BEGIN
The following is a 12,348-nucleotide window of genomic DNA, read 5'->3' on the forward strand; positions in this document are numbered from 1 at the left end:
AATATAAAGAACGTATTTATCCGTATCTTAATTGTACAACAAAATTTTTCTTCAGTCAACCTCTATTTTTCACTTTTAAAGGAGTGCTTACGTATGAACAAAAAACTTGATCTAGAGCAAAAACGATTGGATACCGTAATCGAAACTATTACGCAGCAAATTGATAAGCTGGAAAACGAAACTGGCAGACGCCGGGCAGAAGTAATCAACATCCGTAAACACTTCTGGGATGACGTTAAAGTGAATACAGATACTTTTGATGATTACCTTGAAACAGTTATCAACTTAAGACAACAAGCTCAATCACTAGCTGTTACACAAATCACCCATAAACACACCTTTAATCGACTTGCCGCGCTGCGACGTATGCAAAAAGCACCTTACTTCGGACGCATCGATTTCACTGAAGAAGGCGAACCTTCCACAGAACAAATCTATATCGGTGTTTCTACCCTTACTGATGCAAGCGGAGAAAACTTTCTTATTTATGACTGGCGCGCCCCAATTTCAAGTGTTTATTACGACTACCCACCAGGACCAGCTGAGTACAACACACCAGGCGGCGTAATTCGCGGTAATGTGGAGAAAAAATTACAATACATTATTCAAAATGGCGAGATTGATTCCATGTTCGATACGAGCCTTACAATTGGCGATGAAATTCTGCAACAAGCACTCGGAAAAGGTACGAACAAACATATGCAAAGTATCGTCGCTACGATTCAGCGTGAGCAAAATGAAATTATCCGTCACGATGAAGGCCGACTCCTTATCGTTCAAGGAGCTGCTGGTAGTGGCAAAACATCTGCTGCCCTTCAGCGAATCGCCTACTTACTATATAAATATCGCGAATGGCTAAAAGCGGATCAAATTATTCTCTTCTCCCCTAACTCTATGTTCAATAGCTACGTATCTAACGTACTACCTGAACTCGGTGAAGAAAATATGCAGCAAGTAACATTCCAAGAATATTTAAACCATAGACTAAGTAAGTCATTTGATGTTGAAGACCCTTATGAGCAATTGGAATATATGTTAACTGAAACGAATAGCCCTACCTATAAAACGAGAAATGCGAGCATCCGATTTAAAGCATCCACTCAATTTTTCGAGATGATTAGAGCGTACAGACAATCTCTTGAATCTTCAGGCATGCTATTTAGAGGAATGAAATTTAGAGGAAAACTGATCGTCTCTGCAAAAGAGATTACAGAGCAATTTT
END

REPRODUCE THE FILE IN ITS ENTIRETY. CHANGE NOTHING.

The following is a 12,348-nucleotide window of genomic DNA, read 5'->3' on the forward strand; positions in this document are numbered from 1 at the left end:
AATATAAAGAACGTATTTATCCGTATCTTAATTGTACAACAAAATTTTTCTTCAGTCAACCTCTATTTTTCACTTTTAAAGGAGTGCTTACGTATGAACAAAAAACTTGATCTAGAGCAAAAACGATTGGATACCGTAATCGAAACTATTACGCAGCAAATTGATAAGCTGGAAAACGAAACTGGCAGACGCCGGGCAGAAGTAATCAACATCCGTAAACACTTCTGGGATGACGTTAAAGTGAATACAGATACTTTTGATGATTACCTTGAAACAGTTATCAACTTAAGACAACAAGCTCAATCACTAGCTGTTACACAAATCACCCATAAACACACCTTTAATCGACTTGCCGCGCTGCGACGTATGCAAAAAGCACCTTACTTCGGACGCATCGATTTCACTGAAGAAGGCGAACCTTCCACAGAACAAATCTATATCGGTGTTTCTACCCTTACTGATGCAAGCGGAGAAAACTTTCTTATTTATGACTGGCGCGCCCCAATTTCAAGTGTTTATTACGACTACCCACCAGGACCAGCTGAGTACAACACACCAGGCGGCGTAATTCGCGGTAATGTGGAGAAAAAATTACAATACATTATTCAAAATGGCGAGATTGATTCCATGTTCGATACGAGCCTTACAATTGGCGATGAAATTCTGCAACAAGCACTCGGAAAAGGTACGAACAAACATATGCAAAGTATCGTCGCTACGATTCAGCGTGAGCAAAATGAAATTATCCGTCACGATGAAGGCCGACTCCTTATCGTTCAAGGAGCTGCTGGTAGTGGCAAAACATCTGCTGCCCTTCAGCGAATCGCCTACTTACTATATAAATATCGCGAATGGCTAAAAGCGGATCAAATTATTCTCTTCTCCCCTAACTCTATGTTCAATAGCTACGTATCTAACGTACTACCTGAACTCGGTGAAGAAAATATGCAGCAAGTAACATTCCAAGAATATTTAAACCATAGACTAAGTAAGTCATTTGATGTTGAAGACCCTTATGAGCAATTGGAATATATGTTAACTGAAACGAATAGCCCTACCTATAAAACGAGAAATGCGAGCATCCGATTTAAAGCATCCACTCAATTTTTCGAGATGATTAGAGCGTACAGACAATCTCTTGAATCTTCAGGCATGCTATTTAGAGGAATGAAATTTAGAGGAAAACTGATCGTCTCTGCAAAAGAGATTACAGAGCAATTTT